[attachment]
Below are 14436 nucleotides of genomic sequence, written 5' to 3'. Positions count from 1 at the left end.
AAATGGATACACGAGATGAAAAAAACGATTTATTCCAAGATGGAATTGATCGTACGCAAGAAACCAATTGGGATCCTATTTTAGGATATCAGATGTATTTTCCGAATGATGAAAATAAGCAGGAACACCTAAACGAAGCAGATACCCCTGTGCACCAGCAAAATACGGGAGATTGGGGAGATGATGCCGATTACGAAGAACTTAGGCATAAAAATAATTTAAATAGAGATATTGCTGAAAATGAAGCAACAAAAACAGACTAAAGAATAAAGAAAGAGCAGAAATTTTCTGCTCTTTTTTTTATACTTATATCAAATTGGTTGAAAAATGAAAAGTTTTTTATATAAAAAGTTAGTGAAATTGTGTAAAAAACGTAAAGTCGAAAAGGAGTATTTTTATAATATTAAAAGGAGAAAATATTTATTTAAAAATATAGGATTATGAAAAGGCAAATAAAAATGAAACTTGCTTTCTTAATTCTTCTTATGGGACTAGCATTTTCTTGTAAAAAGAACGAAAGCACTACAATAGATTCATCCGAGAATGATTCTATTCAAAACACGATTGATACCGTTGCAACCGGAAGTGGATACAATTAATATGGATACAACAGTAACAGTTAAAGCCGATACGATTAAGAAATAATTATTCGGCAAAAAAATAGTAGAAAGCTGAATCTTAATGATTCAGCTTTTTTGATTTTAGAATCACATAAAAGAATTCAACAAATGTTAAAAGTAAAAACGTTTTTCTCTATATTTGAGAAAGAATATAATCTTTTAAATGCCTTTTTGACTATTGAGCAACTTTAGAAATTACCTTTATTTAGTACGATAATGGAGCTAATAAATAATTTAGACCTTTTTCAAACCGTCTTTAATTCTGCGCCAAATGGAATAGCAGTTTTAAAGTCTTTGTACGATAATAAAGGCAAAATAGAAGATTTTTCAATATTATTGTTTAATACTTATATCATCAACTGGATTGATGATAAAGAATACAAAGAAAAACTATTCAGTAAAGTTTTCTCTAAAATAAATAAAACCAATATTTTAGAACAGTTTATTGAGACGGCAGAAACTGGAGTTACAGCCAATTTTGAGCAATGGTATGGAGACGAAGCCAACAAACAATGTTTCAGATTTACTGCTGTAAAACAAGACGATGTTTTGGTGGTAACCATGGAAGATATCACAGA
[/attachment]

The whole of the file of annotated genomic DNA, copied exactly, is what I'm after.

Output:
Below are 14436 nucleotides of genomic sequence, written 5' to 3'. Positions count from 1 at the left end.
AAATGGATACACGAGATGAAAAAAACGATTTATTCCAAGATGGAATTGATCGTACGCAAGAAACCAATTGGGATCCTATTTTAGGATATCAGATGTATTTTCCGAATGATGAAAATAAGCAGGAACACCTAAACGAAGCAGATACCCCTGTGCACCAGCAAAATACGGGAGATTGGGGAGATGATGCCGATTACGAAGAACTTAGGCATAAAAATAATTTAAATAGAGATATTGCTGAAAATGAAGCAACAAAAACAGACTAAAGAATAAAGAAAGAGCAGAAATTTTCTGCTCTTTTTTTTATACTTATATCAAATTGGTTGAAAAATGAAAAGTTTTTTATATAAAAAGTTAGTGAAATTGTGTAAAAAACGTAAAGTCGAAAAGGAGTATTTTTATAATATTAAAAGGAGAAAATATTTATTTAAAAATATAGGATTATGAAAAGGCAAATAAAAATGAAACTTGCTTTCTTAATTCTTCTTATGGGACTAGCATTTTCTTGTAAAAAGAACGAAAGCACTACAATAGATTCATCCGAGAATGATTCTATTCAAAACACGATTGATACCGTTGCAACCGGAAGTGGATACAATTAATATGGATACAACAGTAACAGTTAAAGCCGATACGATTAAGAAATAATTATTCGGCAAAAAAATAGTAGAAAGCTGAATCTTAATGATTCAGCTTTTTTGATTTTAGAATCACATAAAAGAATTCAACAAATGTTAAAAGTAAAAACGTTTTTCTCTATATTTGAGAAAGAATATAATCTTTTAAATGCCTTTTTGACTATTGAGCAACTTTAGAAATTACCTTTATTTAGTACGATAATGGAGCTAATAAATAATTTAGACCTTTTTCAAACCGTCTTTAATTCTGCGCCAAATGGAATAGCAGTTTTAAAGTCTTTGTACGATAATAAAGGCAAAATAGAAGATTTTTCAATATTATTGTTTAATACTTATATCATCAACTGGATTGATGATAAAGAATACAAAGAAAAACTATTCAGTAAAGTTTTCTCTAAAATAAATAAAACCAATATTTTAGAACAGTTTATTGAGACGGCAGAAACTGGAGTTACAGCCAATTTTGAGCAATGGTATGGAGACGAAGCCAACAAACAATGTTTCAGATTTACTGCTGTAAAACAAGACGATGTTTTGGTGGTAACCATGGAAGATATCACAGA